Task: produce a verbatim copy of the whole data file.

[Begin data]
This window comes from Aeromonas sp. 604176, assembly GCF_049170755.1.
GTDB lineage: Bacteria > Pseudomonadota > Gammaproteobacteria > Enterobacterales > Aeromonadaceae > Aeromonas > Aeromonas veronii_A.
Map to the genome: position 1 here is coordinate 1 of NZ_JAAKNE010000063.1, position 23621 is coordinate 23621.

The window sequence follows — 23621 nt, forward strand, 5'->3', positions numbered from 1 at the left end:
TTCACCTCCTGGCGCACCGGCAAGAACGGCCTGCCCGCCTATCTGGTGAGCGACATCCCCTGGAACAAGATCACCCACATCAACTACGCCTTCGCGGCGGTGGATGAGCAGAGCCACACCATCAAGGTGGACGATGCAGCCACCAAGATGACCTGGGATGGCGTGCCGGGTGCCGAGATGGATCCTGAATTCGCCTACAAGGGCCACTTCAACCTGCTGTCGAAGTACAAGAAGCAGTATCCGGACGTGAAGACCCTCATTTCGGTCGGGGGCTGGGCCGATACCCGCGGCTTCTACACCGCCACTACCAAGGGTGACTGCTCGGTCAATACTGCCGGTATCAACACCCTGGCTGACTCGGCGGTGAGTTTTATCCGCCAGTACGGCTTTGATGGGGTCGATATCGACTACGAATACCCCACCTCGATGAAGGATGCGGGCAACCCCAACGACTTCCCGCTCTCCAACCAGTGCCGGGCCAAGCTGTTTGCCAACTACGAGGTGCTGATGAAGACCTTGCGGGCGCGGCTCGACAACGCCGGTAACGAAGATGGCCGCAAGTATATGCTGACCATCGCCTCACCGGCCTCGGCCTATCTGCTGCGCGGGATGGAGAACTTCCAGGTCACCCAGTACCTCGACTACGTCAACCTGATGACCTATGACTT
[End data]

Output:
This window comes from Aeromonas sp. 604176, assembly GCF_049170755.1.
GTDB lineage: Bacteria > Pseudomonadota > Gammaproteobacteria > Enterobacterales > Aeromonadaceae > Aeromonas > Aeromonas veronii_A.
Map to the genome: position 1 here is coordinate 1 of NZ_JAAKNE010000063.1, position 23621 is coordinate 23621.

The window sequence follows — 23621 nt, forward strand, 5'->3', positions numbered from 1 at the left end:
TTCACCTCCTGGCGCACCGGCAAGAACGGCCTGCCCGCCTATCTGGTGAGCGACATCCCCTGGAACAAGATCACCCACATCAACTACGCCTTCGCGGCGGTGGATGAGCAGAGCCACACCATCAAGGTGGACGATGCAGCCACCAAGATGACCTGGGATGGCGTGCCGGGTGCCGAGATGGATCCTGAATTCGCCTACAAGGGCCACTTCAACCTGCTGTCGAAGTACAAGAAGCAGTATCCGGACGTGAAGACCCTCATTTCGGTCGGGGGCTGGGCCGATACCCGCGGCTTCTACACCGCCACTACCAAGGGTGACTGCTCGGTCAATACTGCCGGTATCAACACCCTGGCTGACTCGGCGGTGAGTTTTATCCGCCAGTACGGCTTTGATGGGGTCGATATCGACTACGAATACCCCACCTCGATGAAGGATGCGGGCAACCCCAACGACTTCCCGCTCTCCAACCAGTGCCGGGCCAAGCTGTTTGCCAACTACGAGGTGCTGATGAAGACCTTGCGGGCGCGGCTCGACAACGCCGGTAACGAAGATGGCCGCAAGTATATGCTGACCATCGCCTCACCGGCCTCGGCCTATCTGCTGCGCGGGATGGAGAACTTCCAGGTCACCCAGTACCTCGACTACGTCAACCTGATGACCTATGACTT